Dr Fay Julal Cnossen BA (Hons), MSc, PhD, PGCLT (HE) MBPsS

Dr Fay Julal Cnossen

School of Psychology
Associate Professor in Psychology
Director of Undergraduate Studies

Contact details

School of Psychology
University of Birmingham
B15 2TT

Dr Fay Julal Cnossen is a psychologist interested in attachment and caregiving experiences in emerging adulthood and support-seeking (within relationships and in academic settings). In 2018 Fay was awarded the HEFi Award for Educational Enhancement and Innovation for her use of infant simulators in teaching undergraduate developmental psychology students.


  • BA (Hons) Psychology (Lancaster University)
  • MSc Psychological Research Methods (Lancaster University)
  • PhD Psychology (University of Southampton)
  • PGCLT (HE ) (Southampton Solent University)


Fay Julal Cnossen completed her BA (Hons) and MSc at Lancaster University, where she first became interested in adult attachment theory. Fay went on to complete a PhD examining attachment and caregiving in young adulthood under the supervision of Dr Katherine Carnelley at the University of Southampton. Fay is a member of the UK Attachment Network (UKAN; https://ukattachmentnetwork.webs.com/executive-committee)


Before coming to Birmingham, Fay was Course Leader and Senior Lecturer in the School of Health, Exercise and Social Science, Southampton Solent University.



  • The Development of Attachment Behaviour
  • Personality and Intelligence at Work



  • Research Reviews in Psychology
  • Public Engagement with Psychological Research

Postgraduate supervision

Students interested in conducting research on attachment and caregiving or social support in parent- adult child dyads, romantic couples, or adult populations, in general, should send an email to Fay in the first instance. 


Fay’s primary interest lies in attachment and caregiving experiences in parent – adult-child and adult-adult (eg, romantic) relationships.  She is particularly interested in the implications of change in attachment networks over time. As a teaching-focused lecturer, Fay is also interested in students’ problem-coping and support-seeking, in particular their use of social support networks and student support services, and assessment and feedback.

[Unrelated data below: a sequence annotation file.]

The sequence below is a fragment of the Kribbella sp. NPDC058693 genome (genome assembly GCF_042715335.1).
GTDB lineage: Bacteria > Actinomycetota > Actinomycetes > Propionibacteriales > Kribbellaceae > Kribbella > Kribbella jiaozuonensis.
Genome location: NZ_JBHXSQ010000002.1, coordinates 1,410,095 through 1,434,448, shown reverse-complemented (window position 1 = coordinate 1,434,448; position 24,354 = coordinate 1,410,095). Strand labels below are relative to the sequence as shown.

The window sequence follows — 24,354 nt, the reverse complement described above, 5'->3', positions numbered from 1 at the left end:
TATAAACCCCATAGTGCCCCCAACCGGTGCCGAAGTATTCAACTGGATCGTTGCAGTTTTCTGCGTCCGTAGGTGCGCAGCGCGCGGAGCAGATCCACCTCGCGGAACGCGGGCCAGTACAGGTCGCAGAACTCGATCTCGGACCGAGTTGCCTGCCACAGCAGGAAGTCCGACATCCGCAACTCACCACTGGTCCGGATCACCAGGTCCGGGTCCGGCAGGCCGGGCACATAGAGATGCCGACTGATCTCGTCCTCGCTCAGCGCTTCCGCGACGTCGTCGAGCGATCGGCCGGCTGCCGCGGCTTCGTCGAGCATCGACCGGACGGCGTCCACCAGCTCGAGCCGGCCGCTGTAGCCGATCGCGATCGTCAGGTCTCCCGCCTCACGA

Julal, F. S. (2018). Holding the baby: Holding the Baby: Using the Leiden Infant Simulator Sensitivity Assessment to examine attachment theory’s sensitivity hypothesis. Psychology Learning and Teaching, 17, 229-241.

Julal, F. S., Carnelley, K. B., & Rowe, A. (2017): The relationship between attachment style and placement of parents in adults’ attachment networks over time. Attachment and Human Development, http://dx.doi.org/10.1080/14616734.2017.1316751

Julal, F. S. (2015). Predictors of undergraduate students’ university support service use during the first year of university. British Journal of Guidance & Counselling, 1-11. DOI: 10.1080/03069885.2015.1119232

Julal, F. S. (2013). Use of student support services among university students: Associations with problem-focused coping, experience of personal difficulty and psychological distress. British Journal of Guidance and Counselling, 41, 414-425. DOI: 10.1080/03069885.2012.741680

Julal, F. S., & Carnelley, K. B. (2013). Attachment, perceived care, and caregiving to romantic partners and friends. European Journal of Social Psychology, 42,832-843. DOI: 10.1002/ejsp.1914

Recent conference presentations:

Julal, F. S. (2018, June). Feedback for postgraduate taught students. Paper presented at the Assessment and Feedback in Higher Education (AHE) Conference, Manchester, UK.

Julal, F. S., & Butterworth, R. (2017, September). Is mind-mindedness related to caregiving in adult romantic relationships? Findings from two exploratory studies. Paper presented at the UK Attachment Network seminar, Birmingham, UK.

Julal, F. S., Carnelley, K. B., Walsh, J., Rowe, A., Millings, A., & Hepper, E. (2016, March). Priming caregiving responsiveness: Preliminary findings. Paper presented at the Applying Relationships Science to Contemporary Interventions (ApReSCI) seminar series, Toward a better understanding of adult attachment relationships and implications for well-being, Cotswolds, UK.

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